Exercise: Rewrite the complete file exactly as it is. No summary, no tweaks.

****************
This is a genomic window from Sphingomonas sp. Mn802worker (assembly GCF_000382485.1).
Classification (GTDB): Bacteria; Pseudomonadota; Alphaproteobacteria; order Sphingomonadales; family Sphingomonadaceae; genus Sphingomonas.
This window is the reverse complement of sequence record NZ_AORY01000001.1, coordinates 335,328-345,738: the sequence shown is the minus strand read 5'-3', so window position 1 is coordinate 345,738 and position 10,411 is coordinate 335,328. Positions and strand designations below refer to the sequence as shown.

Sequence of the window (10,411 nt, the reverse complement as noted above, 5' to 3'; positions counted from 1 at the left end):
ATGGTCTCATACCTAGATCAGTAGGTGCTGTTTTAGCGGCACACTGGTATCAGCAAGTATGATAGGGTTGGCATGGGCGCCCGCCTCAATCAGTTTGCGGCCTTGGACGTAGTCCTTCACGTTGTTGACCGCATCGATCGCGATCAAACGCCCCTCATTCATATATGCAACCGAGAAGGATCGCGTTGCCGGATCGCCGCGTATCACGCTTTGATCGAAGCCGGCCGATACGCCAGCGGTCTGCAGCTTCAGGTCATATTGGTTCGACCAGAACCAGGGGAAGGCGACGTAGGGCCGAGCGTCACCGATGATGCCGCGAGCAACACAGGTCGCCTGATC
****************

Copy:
This is a genomic window from Sphingomonas sp. Mn802worker (assembly GCF_000382485.1).
Classification (GTDB): Bacteria; Pseudomonadota; Alphaproteobacteria; order Sphingomonadales; family Sphingomonadaceae; genus Sphingomonas.
This window is the reverse complement of sequence record NZ_AORY01000001.1, coordinates 335,328-345,738: the sequence shown is the minus strand read 5'-3', so window position 1 is coordinate 345,738 and position 10,411 is coordinate 335,328. Positions and strand designations below refer to the sequence as shown.

Sequence of the window (10,411 nt, the reverse complement as noted above, 5' to 3'; positions counted from 1 at the left end):
ATGGTCTCATACCTAGATCAGTAGGTGCTGTTTTAGCGGCACACTGGTATCAGCAAGTATGATAGGGTTGGCATGGGCGCCCGCCTCAATCAGTTTGCGGCCTTGGACGTAGTCCTTCACGTTGTTGACCGCATCGATCGCGATCAAACGCCCCTCATTCATATATGCAACCGAGAAGGATCGCGTTGCCGGATCGCCGCGTATCACGCTTTGATCGAAGCCGGCCGATACGCCAGCGGTCTGCAGCTTCAGGTCATATTGGTTCGACCAGAACCAGGGGAAGGCGACGTAGGGCCGAGCGTCACCGATGATGCCGCGAGCAACACAGGTCGCCTGATC